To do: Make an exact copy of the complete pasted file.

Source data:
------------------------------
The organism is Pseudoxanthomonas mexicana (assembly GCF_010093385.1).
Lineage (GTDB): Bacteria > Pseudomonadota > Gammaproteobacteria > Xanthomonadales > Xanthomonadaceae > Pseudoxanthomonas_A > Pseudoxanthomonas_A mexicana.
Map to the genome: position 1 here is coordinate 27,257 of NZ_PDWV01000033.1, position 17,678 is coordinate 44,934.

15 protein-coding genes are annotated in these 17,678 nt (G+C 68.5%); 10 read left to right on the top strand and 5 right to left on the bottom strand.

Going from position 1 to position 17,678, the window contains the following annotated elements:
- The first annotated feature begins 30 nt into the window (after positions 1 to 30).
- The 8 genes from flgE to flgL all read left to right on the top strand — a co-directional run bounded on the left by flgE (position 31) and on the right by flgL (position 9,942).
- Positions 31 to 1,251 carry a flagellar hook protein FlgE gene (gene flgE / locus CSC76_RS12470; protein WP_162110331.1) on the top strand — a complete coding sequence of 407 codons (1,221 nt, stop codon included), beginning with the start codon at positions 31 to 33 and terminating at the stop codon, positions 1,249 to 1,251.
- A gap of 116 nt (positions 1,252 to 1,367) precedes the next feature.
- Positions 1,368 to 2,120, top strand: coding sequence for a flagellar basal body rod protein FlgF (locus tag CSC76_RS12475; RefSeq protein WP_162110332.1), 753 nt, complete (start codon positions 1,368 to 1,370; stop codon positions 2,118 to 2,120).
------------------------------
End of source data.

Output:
The organism is Pseudoxanthomonas mexicana (assembly GCF_010093385.1).
Lineage (GTDB): Bacteria > Pseudomonadota > Gammaproteobacteria > Xanthomonadales > Xanthomonadaceae > Pseudoxanthomonas_A > Pseudoxanthomonas_A mexicana.
Map to the genome: position 1 here is coordinate 27,257 of NZ_PDWV01000033.1, position 17,678 is coordinate 44,934.

15 protein-coding genes are annotated in these 17,678 nt (G+C 68.5%); 10 read left to right on the top strand and 5 right to left on the bottom strand.

Going from position 1 to position 17,678, the window contains the following annotated elements:
- The first annotated feature begins 30 nt into the window (after positions 1 to 30).
- The 8 genes from flgE to flgL all read left to right on the top strand — a co-directional run bounded on the left by flgE (position 31) and on the right by flgL (position 9,942).
- Positions 31 to 1,251 carry a flagellar hook protein FlgE gene (gene flgE / locus CSC76_RS12470; protein WP_162110331.1) on the top strand — a complete coding sequence of 407 codons (1,221 nt, stop codon included), beginning with the start codon at positions 31 to 33 and terminating at the stop codon, positions 1,249 to 1,251.
- A gap of 116 nt (positions 1,252 to 1,367) precedes the next feature.
- Positions 1,368 to 2,120, top strand: coding sequence for a flagellar basal body rod protein FlgF (locus tag CSC76_RS12475; RefSeq protein WP_162110332.1), 753 nt, complete (start codon positions 1,368 to 1,370; stop codon positions 2,118 to 2,120).